InsightsResource - Commercial Law, Data Protection and GDPR - POSTED: June 16 2017
General Data Protection Regulation
The GDPR will replace the Data Protection Directive with effect from 25 May 2018. This change is intended to respond to new technological developments and to put in place a consistent framework for the protection of personal data.
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It is expected that the UK will adopt a national data protection regime that is largely in line with the EU regime on leaving the EU. The European Commission has claimed that these changes will save businesses EUR2.3 billion a year although some commentators have raised questions about whether this will in fact turn out to be the case.
The changes are significant and organisations need to be planning for the changes now.
- Data must be processed fairly, lawfully and with transparency meaning individuals must be given more published explanations about how their data will be used.
- One of the means in which data can be lawfully processed is on the basis of individual consent. The consent requirements are considerably strengthened under the GDPR. Such consent has to be freely given and it must be easy to withdraw consent.
- A clearer statement needs to be given to job applicants and employees concerning how their data will be processed. This statement must be easy to understand and clearly set out the lawful basis on which their data will be processed. Further explanations must also be given for example about how to withdraw consent, for how long data will be stored, rights to complain etc.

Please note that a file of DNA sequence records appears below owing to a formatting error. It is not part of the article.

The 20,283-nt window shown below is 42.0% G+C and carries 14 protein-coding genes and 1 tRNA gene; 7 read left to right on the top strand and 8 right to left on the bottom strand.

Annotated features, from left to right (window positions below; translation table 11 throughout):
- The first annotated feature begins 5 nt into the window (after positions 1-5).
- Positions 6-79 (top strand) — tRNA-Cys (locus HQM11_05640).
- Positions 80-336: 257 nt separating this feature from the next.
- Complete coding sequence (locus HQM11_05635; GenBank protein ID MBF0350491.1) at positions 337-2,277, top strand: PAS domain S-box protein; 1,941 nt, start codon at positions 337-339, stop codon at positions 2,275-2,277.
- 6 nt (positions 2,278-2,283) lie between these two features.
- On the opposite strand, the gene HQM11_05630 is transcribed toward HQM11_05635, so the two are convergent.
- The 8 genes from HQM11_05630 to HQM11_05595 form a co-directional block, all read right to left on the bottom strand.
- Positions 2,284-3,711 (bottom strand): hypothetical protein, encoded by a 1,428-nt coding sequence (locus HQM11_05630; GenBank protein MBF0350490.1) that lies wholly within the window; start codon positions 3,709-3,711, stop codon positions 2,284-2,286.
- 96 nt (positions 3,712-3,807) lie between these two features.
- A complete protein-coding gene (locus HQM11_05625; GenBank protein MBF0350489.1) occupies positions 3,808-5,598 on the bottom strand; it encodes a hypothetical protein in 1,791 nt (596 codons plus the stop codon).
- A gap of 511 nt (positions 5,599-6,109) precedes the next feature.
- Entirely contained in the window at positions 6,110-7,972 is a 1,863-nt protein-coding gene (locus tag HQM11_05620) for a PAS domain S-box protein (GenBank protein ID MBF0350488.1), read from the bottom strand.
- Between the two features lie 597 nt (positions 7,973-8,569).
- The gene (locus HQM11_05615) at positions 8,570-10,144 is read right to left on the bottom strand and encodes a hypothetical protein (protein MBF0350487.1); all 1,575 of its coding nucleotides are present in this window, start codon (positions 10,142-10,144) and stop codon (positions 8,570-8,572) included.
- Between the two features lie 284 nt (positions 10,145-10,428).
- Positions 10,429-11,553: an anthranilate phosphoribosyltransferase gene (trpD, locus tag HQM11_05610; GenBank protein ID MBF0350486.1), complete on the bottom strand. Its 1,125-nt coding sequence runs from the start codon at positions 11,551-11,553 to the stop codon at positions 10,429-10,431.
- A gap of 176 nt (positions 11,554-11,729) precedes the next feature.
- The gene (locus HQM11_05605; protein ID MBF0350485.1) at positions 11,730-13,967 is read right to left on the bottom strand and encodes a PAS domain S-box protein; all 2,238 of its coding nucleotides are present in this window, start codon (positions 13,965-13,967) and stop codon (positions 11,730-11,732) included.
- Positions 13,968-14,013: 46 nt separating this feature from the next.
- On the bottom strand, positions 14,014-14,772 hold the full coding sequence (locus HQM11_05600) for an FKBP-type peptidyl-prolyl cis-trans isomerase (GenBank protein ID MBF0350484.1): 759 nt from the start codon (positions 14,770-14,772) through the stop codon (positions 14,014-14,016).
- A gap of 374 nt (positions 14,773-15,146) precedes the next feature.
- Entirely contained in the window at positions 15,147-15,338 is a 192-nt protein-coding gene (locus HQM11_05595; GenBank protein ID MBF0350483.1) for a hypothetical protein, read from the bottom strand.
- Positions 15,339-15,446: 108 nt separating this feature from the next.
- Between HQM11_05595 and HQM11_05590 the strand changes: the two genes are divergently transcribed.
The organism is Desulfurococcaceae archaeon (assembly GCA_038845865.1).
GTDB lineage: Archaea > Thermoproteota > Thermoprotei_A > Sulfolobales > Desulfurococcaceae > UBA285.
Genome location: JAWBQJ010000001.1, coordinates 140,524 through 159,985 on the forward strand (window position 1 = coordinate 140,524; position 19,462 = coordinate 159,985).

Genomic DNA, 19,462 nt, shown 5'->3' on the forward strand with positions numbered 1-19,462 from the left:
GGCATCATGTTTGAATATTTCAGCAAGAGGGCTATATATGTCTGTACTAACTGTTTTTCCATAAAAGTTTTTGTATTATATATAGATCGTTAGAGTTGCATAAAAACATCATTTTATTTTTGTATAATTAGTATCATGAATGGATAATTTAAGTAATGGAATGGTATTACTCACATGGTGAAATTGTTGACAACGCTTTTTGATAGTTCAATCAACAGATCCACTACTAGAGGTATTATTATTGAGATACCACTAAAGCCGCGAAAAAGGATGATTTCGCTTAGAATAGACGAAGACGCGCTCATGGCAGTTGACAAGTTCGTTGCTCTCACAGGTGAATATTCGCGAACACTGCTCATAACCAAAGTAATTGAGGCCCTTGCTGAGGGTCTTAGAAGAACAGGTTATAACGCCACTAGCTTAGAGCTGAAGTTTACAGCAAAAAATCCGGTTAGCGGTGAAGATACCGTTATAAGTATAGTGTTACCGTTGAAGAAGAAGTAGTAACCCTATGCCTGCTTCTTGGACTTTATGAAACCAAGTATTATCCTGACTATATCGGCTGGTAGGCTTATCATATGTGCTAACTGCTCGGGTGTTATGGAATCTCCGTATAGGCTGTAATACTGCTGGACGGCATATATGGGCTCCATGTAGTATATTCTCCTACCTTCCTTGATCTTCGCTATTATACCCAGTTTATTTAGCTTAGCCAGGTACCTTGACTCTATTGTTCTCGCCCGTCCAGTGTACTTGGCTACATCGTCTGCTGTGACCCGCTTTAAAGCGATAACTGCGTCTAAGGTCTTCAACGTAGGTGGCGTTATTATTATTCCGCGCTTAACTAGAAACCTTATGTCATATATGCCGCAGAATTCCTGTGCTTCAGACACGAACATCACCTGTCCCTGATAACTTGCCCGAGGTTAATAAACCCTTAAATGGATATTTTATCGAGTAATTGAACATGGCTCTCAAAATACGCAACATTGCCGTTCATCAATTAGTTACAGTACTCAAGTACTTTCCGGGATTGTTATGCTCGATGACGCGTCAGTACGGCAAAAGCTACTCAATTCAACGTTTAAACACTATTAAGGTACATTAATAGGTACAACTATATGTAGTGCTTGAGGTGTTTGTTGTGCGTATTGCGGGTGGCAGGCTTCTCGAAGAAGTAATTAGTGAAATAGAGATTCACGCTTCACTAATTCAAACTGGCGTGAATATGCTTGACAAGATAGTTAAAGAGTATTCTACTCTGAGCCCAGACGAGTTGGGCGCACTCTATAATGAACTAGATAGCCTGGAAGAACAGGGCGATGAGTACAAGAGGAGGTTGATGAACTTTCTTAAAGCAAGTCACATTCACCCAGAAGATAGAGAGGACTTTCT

- Enhanced rights include a package of around the “right to be forgotten”, the correction of data and limiting how data is processed – referred to as the right to “delete it, freeze it, correct it”.
- Data Protection Officer – every business (irrespective of size) has to have a DPO if large amounts of personal data are handled and has to be able to demonstrate compliance. DPOs will provide advice, be the point of contact for the Information Commissioner and monitor compliance.
- Data processors have specific duties and can be fined for breaches.
- The period for compliance with data subject access requests is “without undue delay” and in any event within 1 month (possible extension to 3 months).
- Removal of the £10 fee although if the request is excessive an employer can charge a reasonable fee or refuse to comply.
- Records have to be kept of processing activities.
The maximum penalty for non-compliance is the higher of Eur20m or 4% of worldwide turnover. Lesser breaches of the GDPR can incur fines up to Eur10m or 2% worldwide turnover.
Steps to Consider Now
- Identify all existing data systems and the personal data processed.
- Consider appointing a DPO.
- Review privacy notices and other fair processing information and ensure it is compliant with the new requirements.
- Review contracts of employment, handbooks and policies to see whether and how they deal with data protection (and in particular, how consent is sought).
- Establish a policy (with a timeline) for handling data breaches.
- Plan for staff training on data protection responsibilities.
- Develop and implement a policy on retention and storage of data, including emails, personal file information (including warnings) etc.
Further guidance is available from the ICO including their 12 steps in preparing for the GDPR booklet.
How can we help
Brachers and our HR consultancy service, Kent HR can support you in ensuring compliance with the new GDPR including contract, handbook and policy reviews, the provision of standard documentation and risk audits.
For further information please contact Catherine Daw on 01622 655291 or Veronica Fox on 01622 655294.
This content is correct at time of publication
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